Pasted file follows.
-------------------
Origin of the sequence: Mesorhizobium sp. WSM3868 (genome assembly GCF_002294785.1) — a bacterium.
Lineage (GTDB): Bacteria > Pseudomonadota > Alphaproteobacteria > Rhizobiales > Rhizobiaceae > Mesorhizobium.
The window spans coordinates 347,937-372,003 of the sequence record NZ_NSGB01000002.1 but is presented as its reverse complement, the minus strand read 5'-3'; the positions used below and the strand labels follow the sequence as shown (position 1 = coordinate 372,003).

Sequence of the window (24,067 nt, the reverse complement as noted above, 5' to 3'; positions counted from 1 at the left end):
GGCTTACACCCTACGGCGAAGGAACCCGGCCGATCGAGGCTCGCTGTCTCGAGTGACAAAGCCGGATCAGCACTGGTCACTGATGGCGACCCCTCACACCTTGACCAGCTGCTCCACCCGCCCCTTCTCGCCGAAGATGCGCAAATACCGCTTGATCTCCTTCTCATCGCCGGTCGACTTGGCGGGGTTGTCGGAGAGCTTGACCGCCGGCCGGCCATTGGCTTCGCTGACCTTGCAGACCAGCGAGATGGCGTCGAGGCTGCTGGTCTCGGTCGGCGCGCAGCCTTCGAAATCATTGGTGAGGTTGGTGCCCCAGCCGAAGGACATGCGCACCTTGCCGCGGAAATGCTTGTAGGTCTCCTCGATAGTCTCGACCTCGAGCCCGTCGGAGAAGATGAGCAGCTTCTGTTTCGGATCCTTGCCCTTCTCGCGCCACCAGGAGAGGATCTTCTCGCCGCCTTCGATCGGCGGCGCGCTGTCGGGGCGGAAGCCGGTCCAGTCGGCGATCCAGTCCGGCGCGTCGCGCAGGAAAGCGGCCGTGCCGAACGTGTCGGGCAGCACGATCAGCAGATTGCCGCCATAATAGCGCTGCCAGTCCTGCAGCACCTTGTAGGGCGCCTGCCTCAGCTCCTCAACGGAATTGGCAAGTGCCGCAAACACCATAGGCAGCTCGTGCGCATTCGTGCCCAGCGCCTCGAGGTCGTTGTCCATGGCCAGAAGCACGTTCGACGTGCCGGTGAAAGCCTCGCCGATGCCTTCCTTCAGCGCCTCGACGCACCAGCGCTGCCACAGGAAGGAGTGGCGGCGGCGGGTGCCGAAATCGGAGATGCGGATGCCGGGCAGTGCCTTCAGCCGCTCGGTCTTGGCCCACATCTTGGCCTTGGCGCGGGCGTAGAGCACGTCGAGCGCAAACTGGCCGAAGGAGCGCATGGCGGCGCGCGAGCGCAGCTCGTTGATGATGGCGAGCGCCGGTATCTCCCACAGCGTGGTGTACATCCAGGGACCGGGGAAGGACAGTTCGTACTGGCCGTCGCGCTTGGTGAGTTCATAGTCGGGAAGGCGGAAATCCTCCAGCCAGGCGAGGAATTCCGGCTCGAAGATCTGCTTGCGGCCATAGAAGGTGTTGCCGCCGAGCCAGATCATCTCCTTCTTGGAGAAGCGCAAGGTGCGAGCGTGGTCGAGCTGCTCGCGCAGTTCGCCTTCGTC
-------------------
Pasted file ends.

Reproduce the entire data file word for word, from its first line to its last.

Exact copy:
Origin of the sequence: Mesorhizobium sp. WSM3868 (genome assembly GCF_002294785.1) — a bacterium.
Lineage (GTDB): Bacteria > Pseudomonadota > Alphaproteobacteria > Rhizobiales > Rhizobiaceae > Mesorhizobium.
The window spans coordinates 347,937-372,003 of the sequence record NZ_NSGB01000002.1 but is presented as its reverse complement, the minus strand read 5'-3'; the positions used below and the strand labels follow the sequence as shown (position 1 = coordinate 372,003).

Sequence of the window (24,067 nt, the reverse complement as noted above, 5' to 3'; positions counted from 1 at the left end):
GGCTTACACCCTACGGCGAAGGAACCCGGCCGATCGAGGCTCGCTGTCTCGAGTGACAAAGCCGGATCAGCACTGGTCACTGATGGCGACCCCTCACACCTTGACCAGCTGCTCCACCCGCCCCTTCTCGCCGAAGATGCGCAAATACCGCTTGATCTCCTTCTCATCGCCGGTCGACTTGGCGGGGTTGTCGGAGAGCTTGACCGCCGGCCGGCCATTGGCTTCGCTGACCTTGCAGACCAGCGAGATGGCGTCGAGGCTGCTGGTCTCGGTCGGCGCGCAGCCTTCGAAATCATTGGTGAGGTTGGTGCCCCAGCCGAAGGACATGCGCACCTTGCCGCGGAAATGCTTGTAGGTCTCCTCGATAGTCTCGACCTCGAGCCCGTCGGAGAAGATGAGCAGCTTCTGTTTCGGATCCTTGCCCTTCTCGCGCCACCAGGAGAGGATCTTCTCGCCGCCTTCGATCGGCGGCGCGCTGTCGGGGCGGAAGCCGGTCCAGTCGGCGATCCAGTCCGGCGCGTCGCGCAGGAAAGCGGCCGTGCCGAACGTGTCGGGCAGCACGATCAGCAGATTGCCGCCATAATAGCGCTGCCAGTCCTGCAGCACCTTGTAGGGCGCCTGCCTCAGCTCCTCAACGGAATTGGCAAGTGCCGCAAACACCATAGGCAGCTCGTGCGCATTCGTGCCCAGCGCCTCGAGGTCGTTGTCCATGGCCAGAAGCACGTTCGACGTGCCGGTGAAAGCCTCGCCGATGCCTTCCTTCAGCGCCTCGACGCACCAGCGCTGCCACAGGAAGGAGTGGCGGCGGCGGGTGCCGAAATCGGAGATGCGGATGCCGGGCAGTGCCTTCAGCCGCTCGGTCTTGGCCCACATCTTGGCCTTGGCGCGGGCGTAGAGCACGTCGAGCGCAAACTGGCCGAAGGAGCGCATGGCGGCGCGCGAGCGCAGCTCGTTGATGATGGCGAGCGCCGGTATCTCCCACAGCGTGGTGTACATCCAGGGACCGGGGAAGGACAGTTCGTACTGGCCGTCGCGCTTGGTGAGTTCATAGTCGGGAAGGCGGAAATCCTCCAGCCAGGCGAGGAATTCCGGCTCGAAGATCTGCTTGCGGCCATAGAAGGTGTTGCCGCCGAGCCAGATCATCTCCTTCTTGGAGAAGCGCAAGGTGCGAGCGTGGTCGAGCTGCTCGCGCAGTTCGCCTTCGTC